"Nothing you do will ever feel good if you let people convince you that you have no choice." (Fiona Apple)
It is hard to think of a more irritating injunction than “Take it or leave it” (though “Sit back and relax” comes a close second).
Yet when it comes to price, “Take it or leave it” is most law firms’ starting position. They may move if pushed, sometimes further and faster than they intended, but offering choice as standard either does not occur to them, or is usually consigned to the “too difficult” box. This is a big mistake. If you opened the menu in a restaurant, to find only “Broth”, how long would you stay?
It is not that firms have only one approach to pricing. On the contrary, myriad alternatives exist and are often deployed. But much of the time they default to offering only one. Clients are not presented with a range of alternatives from which they can choose after an open, intelligent dialogue.
The firm that offers choice unprompted conveys a powerful message to clients that it is thoughtful about addressing their needs, wants to be transparent and recognises they have individual priorities and attitudes to risk which it wants to accommodate. It comes across as well managed, with a tight grip on data, processes and finances.
But choice can be perplexing. Clients need to feel they are making choices that are well informed. Responsibility for that lies unambiguously with their firms. Every pricing method brings a mix of benefit and risk. For example, the hourly rate may turn out to be cheaper than a fixed fee, but it may also be much more expensive, and that uncertainty is its major downside. Conversely, fixed fees may satisfy clients whose overriding need is certainty, but they may pay dearly for the privilege. They may also end up paying more than they bargained for if a job exceeds scope, at which point certainty becomes illusory. No-win, no-fee, eliminates cost entirely in the event of failure, but sometimes at the expense of a disproportionate reward for success. Clients need to be guided carefully to a choice that is right for their circumstances and mindset, while giving firms a fair margin.
The final say
They may find a choice especially attractive and reassuring if the firm has its own cash on the line. When in practice, I was involved in negotiating and managing many contracts with large institutions. Central to all of them was the direct link between demanding service standards and reward. If the firm did not meet the standards, it was penalised, and there was always the threat that if it fell short too often it would be kicked out. SLA could mean not just “service level agreement”, but “stress, losses and anxiety”. I can attest from vivid personal experience the truth of Dr Johnson’s remark to Boswell: “Depend upon it, Sir, when a man knows he is to be hanged in a fortnight, it concentrates the mind wonderfully.”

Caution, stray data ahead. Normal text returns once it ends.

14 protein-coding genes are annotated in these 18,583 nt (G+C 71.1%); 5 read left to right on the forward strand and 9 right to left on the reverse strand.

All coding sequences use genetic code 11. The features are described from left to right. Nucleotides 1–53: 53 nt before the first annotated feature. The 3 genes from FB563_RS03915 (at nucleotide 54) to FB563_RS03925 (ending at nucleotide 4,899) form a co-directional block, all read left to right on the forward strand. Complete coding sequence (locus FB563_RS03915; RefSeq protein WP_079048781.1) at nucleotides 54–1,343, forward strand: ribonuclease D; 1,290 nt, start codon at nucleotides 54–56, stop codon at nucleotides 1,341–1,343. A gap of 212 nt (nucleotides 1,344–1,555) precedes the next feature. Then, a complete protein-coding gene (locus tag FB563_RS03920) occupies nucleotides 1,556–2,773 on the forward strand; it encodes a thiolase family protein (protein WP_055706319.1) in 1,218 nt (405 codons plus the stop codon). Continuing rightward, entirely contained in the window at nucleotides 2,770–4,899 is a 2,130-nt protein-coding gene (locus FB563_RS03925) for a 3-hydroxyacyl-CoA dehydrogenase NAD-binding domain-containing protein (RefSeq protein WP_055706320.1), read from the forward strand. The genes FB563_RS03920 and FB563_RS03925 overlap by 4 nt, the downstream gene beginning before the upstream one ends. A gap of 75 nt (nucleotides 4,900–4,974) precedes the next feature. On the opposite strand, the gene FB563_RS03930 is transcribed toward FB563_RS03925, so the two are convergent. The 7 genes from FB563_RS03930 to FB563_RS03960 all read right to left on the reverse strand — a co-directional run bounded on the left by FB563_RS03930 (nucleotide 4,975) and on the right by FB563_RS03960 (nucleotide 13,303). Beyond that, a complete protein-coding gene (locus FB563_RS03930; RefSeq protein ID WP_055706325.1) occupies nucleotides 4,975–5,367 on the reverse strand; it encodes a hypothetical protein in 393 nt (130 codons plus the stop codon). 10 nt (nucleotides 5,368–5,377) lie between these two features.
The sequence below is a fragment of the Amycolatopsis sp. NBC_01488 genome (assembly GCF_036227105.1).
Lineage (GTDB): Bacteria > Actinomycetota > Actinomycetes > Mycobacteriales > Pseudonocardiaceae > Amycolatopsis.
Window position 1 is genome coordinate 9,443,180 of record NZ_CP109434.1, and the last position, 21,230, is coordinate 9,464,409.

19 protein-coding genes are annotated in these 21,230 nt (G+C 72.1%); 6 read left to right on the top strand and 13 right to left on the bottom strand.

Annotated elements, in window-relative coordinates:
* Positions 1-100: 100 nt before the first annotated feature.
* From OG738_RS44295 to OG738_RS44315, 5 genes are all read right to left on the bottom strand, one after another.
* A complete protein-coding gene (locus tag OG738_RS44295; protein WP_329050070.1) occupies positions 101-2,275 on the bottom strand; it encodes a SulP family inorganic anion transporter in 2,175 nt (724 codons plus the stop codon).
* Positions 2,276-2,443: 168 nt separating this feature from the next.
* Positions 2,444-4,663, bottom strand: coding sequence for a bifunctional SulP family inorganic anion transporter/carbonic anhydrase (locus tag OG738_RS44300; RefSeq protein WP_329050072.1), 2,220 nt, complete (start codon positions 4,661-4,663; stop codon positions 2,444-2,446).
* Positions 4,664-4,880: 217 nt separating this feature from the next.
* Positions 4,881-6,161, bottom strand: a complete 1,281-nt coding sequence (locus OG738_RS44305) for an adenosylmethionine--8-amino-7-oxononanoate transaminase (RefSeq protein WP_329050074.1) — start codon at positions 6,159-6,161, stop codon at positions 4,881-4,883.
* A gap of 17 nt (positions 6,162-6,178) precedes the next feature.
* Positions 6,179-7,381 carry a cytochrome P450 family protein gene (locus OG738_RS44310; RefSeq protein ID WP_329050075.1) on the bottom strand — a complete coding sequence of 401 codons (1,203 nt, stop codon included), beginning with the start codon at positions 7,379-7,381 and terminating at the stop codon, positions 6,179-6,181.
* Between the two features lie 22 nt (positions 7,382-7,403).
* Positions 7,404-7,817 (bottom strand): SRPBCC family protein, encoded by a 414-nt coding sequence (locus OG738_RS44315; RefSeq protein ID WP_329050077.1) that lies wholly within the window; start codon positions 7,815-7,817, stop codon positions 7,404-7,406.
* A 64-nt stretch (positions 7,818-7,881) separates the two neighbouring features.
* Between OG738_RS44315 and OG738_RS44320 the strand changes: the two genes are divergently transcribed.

But look at this from the other end of the telescope. Does an offer from the firm to link its reward to performance concentrate wonderfully the mind of the client? The evidence is that it does, in a way wholly beneficial to firms confident enough to make it and good enough to deliver. One of the best known examples is the Chicago litigation specialist Valorem, which has pioneered the value adjustment line. On each of its bills, there is a space for the client to adjust the figure up or down as it sees fit – a massive statement of confidence in the firm’s ability, which has made an enduring contribution to its success. A variant for the less valiant might be to offer a capped discount for falling short – typically 15-25% of the fee.
Firms must tread carefully here, and careful scoping is essential. But fortune favours the fearless, provided they back up their promises with performance. The cynical may worry that clients will be artificially critical so as to chisel a fee reduction, but experience shows this rarely happens. Clients value their relationships with good firms and recognise they would not survive that kind of behaviour.
In a previous piece, I referred to David Maister’s insight: “There is no secret to value billing. Just figure out ways to be more valuable, then you’ll get paid more.” There are few things clients value more than feeling that the price they are paying has been agreed in a process where they have genuine choice and a measure of control. Firms with the imagination to offer it, and the rigour to harness it, will always outgun those who insist on the set menu and have no à la carte.
In this issue
- A touch of EVEL
- Dad or undad: liability for paternity fraud
- FAIs – for what purpose?
- Too late to change your mind?
- Reading for pleasure
- Opinion: Beverley McLachlin
- Book reviews
- President's column
- Examination question
- People on the move
- Sheriffdom of Scotland
- Loans and financing throughout your career
- Courts reform: we have lift-off
- 2020: a changing prospect
- Purpose-driven women
- Under the hammer
- Sentencing shifts?
- Holiday headaches
- Married to the land?
- Rights before the regulator
- Time to get your pensions house in order
- Scottish Solicitors Discipline Tribunal
- Digesting the Community Empowerment Act
- Advice on tap
- Epilepsy training DVD helps spot the signs
- Law reform roundup
- From the Brussels office
- Your price – what's on the menu?
- Double danger
- Ask Ash
- Courts: the when and how
- Complaints go online
- What happens in Vegas, stays in Vegas
- Pro bono: a helping hand